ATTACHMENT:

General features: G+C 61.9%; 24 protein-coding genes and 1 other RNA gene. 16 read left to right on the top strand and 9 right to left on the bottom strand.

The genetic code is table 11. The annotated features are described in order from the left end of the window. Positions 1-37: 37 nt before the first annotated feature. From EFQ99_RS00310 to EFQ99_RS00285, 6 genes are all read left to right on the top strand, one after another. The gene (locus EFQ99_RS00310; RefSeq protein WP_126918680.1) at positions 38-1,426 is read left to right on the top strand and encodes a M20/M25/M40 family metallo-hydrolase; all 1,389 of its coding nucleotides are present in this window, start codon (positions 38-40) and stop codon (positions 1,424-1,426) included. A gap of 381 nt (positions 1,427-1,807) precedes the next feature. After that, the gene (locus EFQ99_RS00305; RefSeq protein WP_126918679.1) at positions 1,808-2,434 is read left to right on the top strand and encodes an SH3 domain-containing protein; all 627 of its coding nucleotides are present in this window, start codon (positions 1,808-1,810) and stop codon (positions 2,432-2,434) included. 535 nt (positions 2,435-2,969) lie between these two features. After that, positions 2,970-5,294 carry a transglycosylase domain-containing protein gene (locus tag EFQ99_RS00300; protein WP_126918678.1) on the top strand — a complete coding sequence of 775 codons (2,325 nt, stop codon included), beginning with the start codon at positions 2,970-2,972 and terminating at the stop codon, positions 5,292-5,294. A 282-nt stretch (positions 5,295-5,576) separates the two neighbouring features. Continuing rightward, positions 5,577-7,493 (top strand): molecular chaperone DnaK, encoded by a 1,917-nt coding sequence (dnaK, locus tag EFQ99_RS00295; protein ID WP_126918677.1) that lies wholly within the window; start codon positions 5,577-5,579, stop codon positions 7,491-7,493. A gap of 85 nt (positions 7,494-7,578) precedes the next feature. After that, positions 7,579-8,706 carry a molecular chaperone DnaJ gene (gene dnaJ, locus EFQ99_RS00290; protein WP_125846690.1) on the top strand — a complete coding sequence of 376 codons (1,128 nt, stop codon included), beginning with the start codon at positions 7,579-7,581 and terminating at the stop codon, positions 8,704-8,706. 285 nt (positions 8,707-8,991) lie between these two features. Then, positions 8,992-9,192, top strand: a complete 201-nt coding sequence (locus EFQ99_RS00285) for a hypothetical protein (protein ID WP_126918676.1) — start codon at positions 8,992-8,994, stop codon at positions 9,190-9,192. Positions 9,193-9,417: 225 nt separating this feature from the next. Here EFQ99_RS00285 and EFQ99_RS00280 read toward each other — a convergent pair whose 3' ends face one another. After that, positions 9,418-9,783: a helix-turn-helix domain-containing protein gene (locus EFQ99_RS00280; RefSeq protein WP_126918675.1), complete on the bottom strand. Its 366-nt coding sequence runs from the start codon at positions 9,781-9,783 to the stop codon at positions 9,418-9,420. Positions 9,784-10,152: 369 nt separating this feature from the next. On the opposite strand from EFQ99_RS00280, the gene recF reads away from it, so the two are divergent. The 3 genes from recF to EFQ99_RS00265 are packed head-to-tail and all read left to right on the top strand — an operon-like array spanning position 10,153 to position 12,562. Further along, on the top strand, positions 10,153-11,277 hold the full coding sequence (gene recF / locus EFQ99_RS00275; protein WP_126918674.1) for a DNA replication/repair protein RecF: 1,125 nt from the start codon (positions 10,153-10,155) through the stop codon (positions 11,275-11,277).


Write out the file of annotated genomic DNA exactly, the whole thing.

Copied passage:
General features: G+C 61.9%; 24 protein-coding genes and 1 other RNA gene. 16 read left to right on the top strand and 9 right to left on the bottom strand.

The genetic code is table 11. The annotated features are described in order from the left end of the window. Positions 1-37: 37 nt before the first annotated feature. From EFQ99_RS00310 to EFQ99_RS00285, 6 genes are all read left to right on the top strand, one after another. The gene (locus EFQ99_RS00310; RefSeq protein WP_126918680.1) at positions 38-1,426 is read left to right on the top strand and encodes a M20/M25/M40 family metallo-hydrolase; all 1,389 of its coding nucleotides are present in this window, start codon (positions 38-40) and stop codon (positions 1,424-1,426) included. A gap of 381 nt (positions 1,427-1,807) precedes the next feature. After that, the gene (locus EFQ99_RS00305; RefSeq protein WP_126918679.1) at positions 1,808-2,434 is read left to right on the top strand and encodes an SH3 domain-containing protein; all 627 of its coding nucleotides are present in this window, start codon (positions 1,808-1,810) and stop codon (positions 2,432-2,434) included. 535 nt (positions 2,435-2,969) lie between these two features. After that, positions 2,970-5,294 carry a transglycosylase domain-containing protein gene (locus tag EFQ99_RS00300; protein WP_126918678.1) on the top strand — a complete coding sequence of 775 codons (2,325 nt, stop codon included), beginning with the start codon at positions 2,970-2,972 and terminating at the stop codon, positions 5,292-5,294. A 282-nt stretch (positions 5,295-5,576) separates the two neighbouring features. Continuing rightward, positions 5,577-7,493 (top strand): molecular chaperone DnaK, encoded by a 1,917-nt coding sequence (dnaK, locus tag EFQ99_RS00295; protein ID WP_126918677.1) that lies wholly within the window; start codon positions 5,577-5,579, stop codon positions 7,491-7,493. A gap of 85 nt (positions 7,494-7,578) precedes the next feature. After that, positions 7,579-8,706 carry a molecular chaperone DnaJ gene (gene dnaJ, locus EFQ99_RS00290; protein WP_125846690.1) on the top strand — a complete coding sequence of 376 codons (1,128 nt, stop codon included), beginning with the start codon at positions 7,579-7,581 and terminating at the stop codon, positions 8,704-8,706. 285 nt (positions 8,707-8,991) lie between these two features. Then, positions 8,992-9,192, top strand: a complete 201-nt coding sequence (locus EFQ99_RS00285) for a hypothetical protein (protein ID WP_126918676.1) — start codon at positions 8,992-8,994, stop codon at positions 9,190-9,192. Positions 9,193-9,417: 225 nt separating this feature from the next. Here EFQ99_RS00285 and EFQ99_RS00280 read toward each other — a convergent pair whose 3' ends face one another. After that, positions 9,418-9,783: a helix-turn-helix domain-containing protein gene (locus EFQ99_RS00280; RefSeq protein WP_126918675.1), complete on the bottom strand. Its 366-nt coding sequence runs from the start codon at positions 9,781-9,783 to the stop codon at positions 9,418-9,420. Positions 9,784-10,152: 369 nt separating this feature from the next. On the opposite strand from EFQ99_RS00280, the gene recF reads away from it, so the two are divergent. The 3 genes from recF to EFQ99_RS00265 are packed head-to-tail and all read left to right on the top strand — an operon-like array spanning position 10,153 to position 12,562. Further along, on the top strand, positions 10,153-11,277 hold the full coding sequence (gene recF / locus EFQ99_RS00275; protein WP_126918674.1) for a DNA replication/repair protein RecF: 1,125 nt from the start codon (positions 10,153-10,155) through the stop codon (positions 11,275-11,277).